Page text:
measure-intro

 

If you’re planning to measure your room before buying wood flooring (or any other type of flooring), you’ll need three basic items.  The first is a tape measure, the second is a piece of paper and finally a pen.  Ideally you should choose a 10 or 20 meter tape measure and if possible recruit a friend to help you as this will make your job much quicker and probably more accurate.

If your room is square or rectangular, the job of measuring your room couldn’t be simpler.  All you need to do if it’s square is measure the length and breadth (just to check) and multiply one by the other.  So, if, for example your room is 10m x 10m, you have 100m2 of floor.  If your room is rectangular, again measure the length and the breadth and multiply one by the other.  So, a room which is 8m long and 12 m wide is 96m2.

For a room shaped like this:

You need to multiply 12m x 8m = 96m2
Then you need to work out your waste factor of 8% ie.  96m2 x 8% = 7.70m2
So the total flooring you need to order is 96m2 + 7.70m2 = 103.70m2

If you decide to measure your room and it’s not a regular shape, this is where things gets slightly more complicated.  For example, if you have an L-shaped room you should try to create a rough sketch of the floor layout.  Once you’ve done that, identify places where you can split the room into nice, clearly identifiable squares or rectangles.  In order to illustrate, in an L-shaped room for example, you should be able to create either two rectangles or perhaps a rectangle and a square, each of which you can measure in the same way as described above and then add the two measurements together to give you the total surface of your room.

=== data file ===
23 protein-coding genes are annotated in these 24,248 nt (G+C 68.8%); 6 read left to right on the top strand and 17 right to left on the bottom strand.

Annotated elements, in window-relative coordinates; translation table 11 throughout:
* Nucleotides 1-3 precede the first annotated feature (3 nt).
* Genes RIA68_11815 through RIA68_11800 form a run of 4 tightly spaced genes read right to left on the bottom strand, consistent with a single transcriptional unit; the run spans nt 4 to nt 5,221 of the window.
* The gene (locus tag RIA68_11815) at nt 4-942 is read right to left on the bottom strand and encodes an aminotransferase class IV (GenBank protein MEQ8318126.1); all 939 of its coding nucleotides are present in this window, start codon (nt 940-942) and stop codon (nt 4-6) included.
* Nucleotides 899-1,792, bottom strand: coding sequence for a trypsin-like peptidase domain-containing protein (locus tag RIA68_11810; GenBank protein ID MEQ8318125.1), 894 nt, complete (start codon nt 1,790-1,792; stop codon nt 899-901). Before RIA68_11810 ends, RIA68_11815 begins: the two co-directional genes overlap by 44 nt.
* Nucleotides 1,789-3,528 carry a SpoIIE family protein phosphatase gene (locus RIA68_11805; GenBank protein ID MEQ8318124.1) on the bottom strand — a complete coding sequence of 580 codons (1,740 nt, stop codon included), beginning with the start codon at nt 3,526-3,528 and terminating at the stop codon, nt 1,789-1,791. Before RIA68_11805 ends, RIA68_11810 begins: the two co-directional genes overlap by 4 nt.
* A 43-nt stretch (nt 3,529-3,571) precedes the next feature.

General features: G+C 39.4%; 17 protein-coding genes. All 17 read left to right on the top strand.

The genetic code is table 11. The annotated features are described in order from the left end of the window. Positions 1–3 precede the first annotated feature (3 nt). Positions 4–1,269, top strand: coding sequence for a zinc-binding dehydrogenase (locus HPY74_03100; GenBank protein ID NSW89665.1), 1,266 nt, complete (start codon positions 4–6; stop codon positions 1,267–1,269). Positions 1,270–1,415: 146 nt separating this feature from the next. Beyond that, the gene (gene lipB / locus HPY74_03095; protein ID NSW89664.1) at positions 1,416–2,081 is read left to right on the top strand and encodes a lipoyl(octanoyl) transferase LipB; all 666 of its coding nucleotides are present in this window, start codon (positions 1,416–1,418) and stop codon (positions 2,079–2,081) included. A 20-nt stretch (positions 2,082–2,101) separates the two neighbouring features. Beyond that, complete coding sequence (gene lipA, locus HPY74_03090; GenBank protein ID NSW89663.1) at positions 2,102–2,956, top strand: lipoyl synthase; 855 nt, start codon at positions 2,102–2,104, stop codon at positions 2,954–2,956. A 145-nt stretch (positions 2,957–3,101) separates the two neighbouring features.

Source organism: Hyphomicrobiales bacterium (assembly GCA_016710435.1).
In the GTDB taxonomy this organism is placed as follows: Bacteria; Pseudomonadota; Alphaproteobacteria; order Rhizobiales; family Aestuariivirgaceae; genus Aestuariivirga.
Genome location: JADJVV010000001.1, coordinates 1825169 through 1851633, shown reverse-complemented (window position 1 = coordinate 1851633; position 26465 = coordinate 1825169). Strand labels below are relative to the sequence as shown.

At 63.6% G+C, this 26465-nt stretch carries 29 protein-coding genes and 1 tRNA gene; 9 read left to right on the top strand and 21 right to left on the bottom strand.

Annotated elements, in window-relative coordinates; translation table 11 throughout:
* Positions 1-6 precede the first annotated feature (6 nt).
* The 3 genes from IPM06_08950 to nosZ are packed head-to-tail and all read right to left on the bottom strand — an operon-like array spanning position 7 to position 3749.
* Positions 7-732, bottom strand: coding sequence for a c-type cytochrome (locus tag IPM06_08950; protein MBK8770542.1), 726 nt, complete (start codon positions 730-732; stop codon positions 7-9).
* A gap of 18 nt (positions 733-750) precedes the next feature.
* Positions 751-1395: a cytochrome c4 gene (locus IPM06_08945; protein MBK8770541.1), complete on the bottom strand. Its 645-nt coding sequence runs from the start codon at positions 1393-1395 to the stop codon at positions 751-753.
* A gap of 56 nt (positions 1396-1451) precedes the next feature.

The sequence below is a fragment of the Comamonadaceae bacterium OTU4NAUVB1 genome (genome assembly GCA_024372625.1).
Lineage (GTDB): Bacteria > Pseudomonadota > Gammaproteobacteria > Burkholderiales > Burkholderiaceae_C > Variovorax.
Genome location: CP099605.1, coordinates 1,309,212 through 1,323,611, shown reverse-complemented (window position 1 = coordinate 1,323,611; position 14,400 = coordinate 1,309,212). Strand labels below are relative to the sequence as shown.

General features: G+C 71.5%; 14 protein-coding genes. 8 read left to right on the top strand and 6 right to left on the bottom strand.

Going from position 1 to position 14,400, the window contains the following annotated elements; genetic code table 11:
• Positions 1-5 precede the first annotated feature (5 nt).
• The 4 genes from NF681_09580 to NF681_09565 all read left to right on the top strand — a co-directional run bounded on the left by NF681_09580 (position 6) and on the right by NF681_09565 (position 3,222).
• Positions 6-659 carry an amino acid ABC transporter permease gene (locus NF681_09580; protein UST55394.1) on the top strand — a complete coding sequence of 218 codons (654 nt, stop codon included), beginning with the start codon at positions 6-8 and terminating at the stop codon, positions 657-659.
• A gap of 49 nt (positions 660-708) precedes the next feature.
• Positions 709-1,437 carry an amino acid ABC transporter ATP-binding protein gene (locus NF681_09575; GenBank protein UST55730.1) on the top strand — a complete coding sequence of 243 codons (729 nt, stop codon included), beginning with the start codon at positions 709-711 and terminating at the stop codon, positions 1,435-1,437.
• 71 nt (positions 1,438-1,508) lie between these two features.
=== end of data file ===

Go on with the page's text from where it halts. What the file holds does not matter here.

For an L-shaped room shaped like this, separate the room into two rectangles to measure:

 

Part A = 3m x 5m = 15 m2
Part B = 10m x 6m =  60 m2
Then add the two parts together ie. 15m2 + 60 m2 = 75 m2
Then you need to work out your waste factor of 8% ie   75m2 x 8% = 6m2
So the total flooring you need to order is 75 m2 + 6 m2 = 81 m2

To measure really odd shaped rooms, always try to adopt this approach of splitting your room into “bite sized” squares or rectangles and measuring each one individually and adding the results together.

Here’s a few “top tips” to bear in mind when you’re measuring your room for flooring:

1. No matter what type of flooring your planning, you’re best to measure in metres because that’s the measurement your flooring will be sold in.

2. Always add 8% to your total measurement for wastage.

3. Measure into your doorframes because your flooring will generally be expected to finish under your door.

4. Don’t forget to make allowances in your measurements for fireplaces, alcoves, recesses and cupboards.